10 Basic Accounting Assumptions as the Basis for Your Business Bookkeeping

What are Basic Accounting Assumptions

Business books or financial statements that are valid and accurate are the result of the hard work of accountants who have fulfilled and carried out basic accounting assumptions properly and correctly and are structured.

Basically, financial reports are not only useful for potential investors in evaluating the performance and condition of the company objectively, but also for the company itself, namely as material for evaluation and projections of future business development, as well as supporting data in every company policymaking.

The basic assumptions of accounting are about how business bookkeeping is organized and operates. This is the basic structure of how business transactions are recorded. If any of these assumptions are incorrect, you may need to amend the financial statements that the business produces and reports in its financial statements.

To obtain valid and accurate financial statements, the preparation of business books must be based on basic accounting assumptions, which involve the following ten assumptions:

1. Economic Entity

This concept states that the company is an independent entity or an independent business unit, separate from the owners or shareholders. That way all company transactions are separate from the owner.

2. Business Continuity

This assumption states that the company will last forever. This means that liquidation is not expected to occur in the future. This business continuity principle affects other accounting procedures, such as asset valuation based on future cash flows and depreciation.

3. Monetary Unit

This means that all business transactions must use certain units of money according to the location of the company’s establishment. The recording is only done on everything that can be measured and valued with a certain unit of money. Quality and achievements that include non-qualitative transactions cannot be reported.

4. Accounting Period

This basic accounting assumption shows that the company’s financial assessment and reporting is carried out at a certain time period that has been determined.

5. Historical Cost

This principle requires you to record all costs incurred to obtain each good or service.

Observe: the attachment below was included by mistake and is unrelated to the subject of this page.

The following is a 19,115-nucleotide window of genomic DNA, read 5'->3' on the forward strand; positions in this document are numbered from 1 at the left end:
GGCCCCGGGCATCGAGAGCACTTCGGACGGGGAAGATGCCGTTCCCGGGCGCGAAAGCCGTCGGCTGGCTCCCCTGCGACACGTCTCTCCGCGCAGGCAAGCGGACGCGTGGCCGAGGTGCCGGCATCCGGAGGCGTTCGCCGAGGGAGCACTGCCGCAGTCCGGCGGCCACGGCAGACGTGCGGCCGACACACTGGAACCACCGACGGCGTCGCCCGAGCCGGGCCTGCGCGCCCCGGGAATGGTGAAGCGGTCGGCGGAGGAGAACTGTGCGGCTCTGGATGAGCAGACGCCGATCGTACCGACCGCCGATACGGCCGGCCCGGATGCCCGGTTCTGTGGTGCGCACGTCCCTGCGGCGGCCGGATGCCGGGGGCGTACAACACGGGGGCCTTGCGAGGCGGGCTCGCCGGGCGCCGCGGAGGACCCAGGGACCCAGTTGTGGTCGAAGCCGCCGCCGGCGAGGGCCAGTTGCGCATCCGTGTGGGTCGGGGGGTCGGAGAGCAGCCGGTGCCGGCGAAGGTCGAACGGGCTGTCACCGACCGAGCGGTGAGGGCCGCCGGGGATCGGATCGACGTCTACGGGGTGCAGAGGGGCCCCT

6. Accrual Accounting

The bottom line is that revenues and expenses are reported at the time of occurrence. For example, the company already considers it as income if there is a purchase of goods or services from consumers who pay in installments. Even if the company buys goods on credit, the expenditure is considered an expense.

7. Revenue Recognition

Another basic accounting assumption is revenue recognition. This principle states that revenue should be recognized in the period in which the revenue is incurred. Revenue can be recognized when there is certainty in the amount or nominal that can be measured precisely with the assets obtained from the sale of goods or services.

8. Meet

The assumption of convergence in accounting means that costs combined with income are used to determine the amount of net income for each period. Charges on expenses cannot be made if revenue recognition is deferred.

9. Consistency

Consistency emphasizes that financial statements should use the same methods and procedures in recording. If your company implements the accrual system, then that is what is used in preparing financial statements. Changing the system is not recommended because it can confuse users of accounting information to make important decisions.

10. Full Disclosure

Based on this principle, accounting products such as financial statements must include all adequate and complete information, without anything being hidden. In this way, users of financial reports can make strategic decisions.

Providing information in the form of business books or financial reports that are accurate and accountable to all interested parties is one of the objectives of accounting.


Use ten basic accounting assumptions as a reference for making accounting products such as business books or financial reports that are accurate, reliable, and accountable.

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